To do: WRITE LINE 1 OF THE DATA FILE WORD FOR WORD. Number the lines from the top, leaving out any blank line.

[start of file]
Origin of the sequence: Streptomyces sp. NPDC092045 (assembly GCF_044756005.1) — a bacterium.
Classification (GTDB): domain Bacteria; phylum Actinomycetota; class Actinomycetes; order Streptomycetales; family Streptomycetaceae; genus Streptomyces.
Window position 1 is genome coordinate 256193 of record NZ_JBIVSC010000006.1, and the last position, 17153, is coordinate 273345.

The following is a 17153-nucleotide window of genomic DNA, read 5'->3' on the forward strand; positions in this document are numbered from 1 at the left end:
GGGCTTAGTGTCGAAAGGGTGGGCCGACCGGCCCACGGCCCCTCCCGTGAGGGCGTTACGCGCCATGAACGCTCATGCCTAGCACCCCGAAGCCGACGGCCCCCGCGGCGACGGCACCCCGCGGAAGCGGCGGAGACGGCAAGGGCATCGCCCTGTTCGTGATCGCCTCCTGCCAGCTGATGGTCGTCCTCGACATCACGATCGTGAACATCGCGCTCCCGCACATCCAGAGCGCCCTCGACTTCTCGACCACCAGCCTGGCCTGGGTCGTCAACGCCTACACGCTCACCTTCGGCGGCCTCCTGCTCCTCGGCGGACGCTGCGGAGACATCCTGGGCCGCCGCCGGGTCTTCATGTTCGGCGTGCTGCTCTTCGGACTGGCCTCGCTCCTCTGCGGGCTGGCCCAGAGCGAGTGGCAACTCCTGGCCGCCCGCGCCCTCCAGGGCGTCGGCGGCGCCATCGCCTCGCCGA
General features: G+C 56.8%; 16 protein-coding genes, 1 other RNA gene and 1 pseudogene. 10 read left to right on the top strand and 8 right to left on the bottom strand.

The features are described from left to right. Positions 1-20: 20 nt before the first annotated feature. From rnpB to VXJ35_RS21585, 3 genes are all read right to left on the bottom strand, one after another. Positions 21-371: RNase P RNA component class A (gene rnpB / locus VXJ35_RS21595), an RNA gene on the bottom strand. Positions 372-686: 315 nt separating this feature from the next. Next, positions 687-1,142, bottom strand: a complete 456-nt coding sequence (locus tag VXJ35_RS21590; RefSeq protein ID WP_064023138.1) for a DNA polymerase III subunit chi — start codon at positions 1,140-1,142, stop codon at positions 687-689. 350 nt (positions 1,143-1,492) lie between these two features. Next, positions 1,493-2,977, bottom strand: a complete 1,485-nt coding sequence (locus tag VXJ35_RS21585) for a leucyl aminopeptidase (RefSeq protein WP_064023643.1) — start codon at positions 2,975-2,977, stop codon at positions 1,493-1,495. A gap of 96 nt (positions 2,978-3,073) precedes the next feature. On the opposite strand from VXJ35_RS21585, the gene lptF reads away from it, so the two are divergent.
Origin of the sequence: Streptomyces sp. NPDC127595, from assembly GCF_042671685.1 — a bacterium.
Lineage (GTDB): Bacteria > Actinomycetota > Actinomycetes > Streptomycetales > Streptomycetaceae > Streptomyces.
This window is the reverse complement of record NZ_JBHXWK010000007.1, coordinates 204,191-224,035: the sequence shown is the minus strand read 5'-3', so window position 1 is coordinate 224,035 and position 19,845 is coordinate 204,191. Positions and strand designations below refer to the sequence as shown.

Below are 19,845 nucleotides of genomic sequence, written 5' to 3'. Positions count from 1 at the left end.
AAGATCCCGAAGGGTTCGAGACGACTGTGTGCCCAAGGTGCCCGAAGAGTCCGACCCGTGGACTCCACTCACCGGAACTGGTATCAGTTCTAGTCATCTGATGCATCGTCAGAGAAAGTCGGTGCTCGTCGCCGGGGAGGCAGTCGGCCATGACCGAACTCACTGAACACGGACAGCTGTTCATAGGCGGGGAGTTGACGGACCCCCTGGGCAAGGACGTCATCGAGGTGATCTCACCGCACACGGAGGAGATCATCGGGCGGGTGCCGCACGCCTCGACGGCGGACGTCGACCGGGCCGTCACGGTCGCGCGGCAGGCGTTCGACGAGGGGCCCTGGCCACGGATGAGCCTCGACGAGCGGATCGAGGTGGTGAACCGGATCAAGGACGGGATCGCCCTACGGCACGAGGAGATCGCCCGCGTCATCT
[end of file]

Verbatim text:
Origin of the sequence: Streptomyces sp. NPDC092045 (assembly GCF_044756005.1) — a bacterium.